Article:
The New Brunswick wild turkey hunt kicked off Monday, giving 450 hunters 13 days to capture a bird.
This year’s hunt, which runs until May 21, is only the second ever in the province, which means new hunters are getting ready.
“It attracts a few more people,” said John Dow, who works in sales at Currie’s Hardware in Woodstock. “You have to have different stuff like decoys, ammo, different weapons, camos, clothes, and then calls too.”
And if you think things like a turkey decoy are cheap, guess again. They can cost between $40 and $250, Dow said.
That’s a bit more than the $6.90 it costs to apply for hunting. But hunters must also have taken a hunter safety course, obtained a non-restricted firearms possession and acquisition license, and completed an online turkey hunting course.
Turkeys in New Brunswick can only be hunted with a shotgun, bow or crossbow.
This year’s permit allocation is up from last year’s inaugural hunt. A random computer draw selected 400 applicants for a wild turkey hunt in 2021. Of those 350 hunters, they chose to purchase the license. A total of 126 turkeys were harvested this first year.
Functioning much like the province’s moose draw, where hunters are only allowed to get one animal, and each hunter is restricted to one of the province’s 27 wildlife areas.
Currently, only six wildlife areas have enough turkeys to sustain a hunt, with the majority of those found in southwestern New Brunswick.
Mike Holland, the province’s natural resources minister, said he hopes the number of turkey hunting areas will increase in the future.
“We see and hear about birds in various different areas that are not open for hunting,” he said Monday. “While the population exists, we need to make sure it’s sustainable if you’re going to introduce hunting of any kind.”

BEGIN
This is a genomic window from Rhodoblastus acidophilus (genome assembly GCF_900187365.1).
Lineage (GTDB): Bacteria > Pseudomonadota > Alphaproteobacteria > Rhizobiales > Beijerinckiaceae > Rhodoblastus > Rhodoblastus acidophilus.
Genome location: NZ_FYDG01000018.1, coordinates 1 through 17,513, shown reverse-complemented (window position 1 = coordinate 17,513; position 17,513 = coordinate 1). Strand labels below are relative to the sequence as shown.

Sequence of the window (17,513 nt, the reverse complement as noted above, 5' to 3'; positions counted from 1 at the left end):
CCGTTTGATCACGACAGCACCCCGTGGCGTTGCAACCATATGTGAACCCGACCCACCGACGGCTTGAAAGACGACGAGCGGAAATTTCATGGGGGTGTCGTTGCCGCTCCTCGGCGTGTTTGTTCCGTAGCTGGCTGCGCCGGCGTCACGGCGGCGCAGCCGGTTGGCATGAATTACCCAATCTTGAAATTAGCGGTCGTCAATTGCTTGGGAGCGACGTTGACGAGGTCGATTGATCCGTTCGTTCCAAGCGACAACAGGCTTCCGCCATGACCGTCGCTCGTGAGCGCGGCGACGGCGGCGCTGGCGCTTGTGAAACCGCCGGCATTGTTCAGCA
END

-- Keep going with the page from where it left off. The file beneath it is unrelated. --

Holland was a hunting advocate and president of the Canadian Wild Turkey Federation for years before becoming Minister of Natural Resources.
Wild turkey hunting has been controversial, with some experts saying they believe the turkey population was inflated by someone releasing domesticated birds into the wild, as opposed to a natural migration of birds from neighboring Maine.
Anyway, the wild turkey was added to the province’s provincial bird list in 2019, and its provincial hunt was authorized by Holland two years later.
Holland said each successive hunt will lead to a better understanding of the bird and its population in the province.
The department is researching ways to collect “biologicals” or physical parts of carcasses to give biologists a better understanding of the health, age and dispersal of populations, much like how teeth are collected and the inspected hides of moose during the fall hunt.
“We do that in a limited way there now, but every year we put more plans on the table to deepen the pool of data that we collect,” Holland said.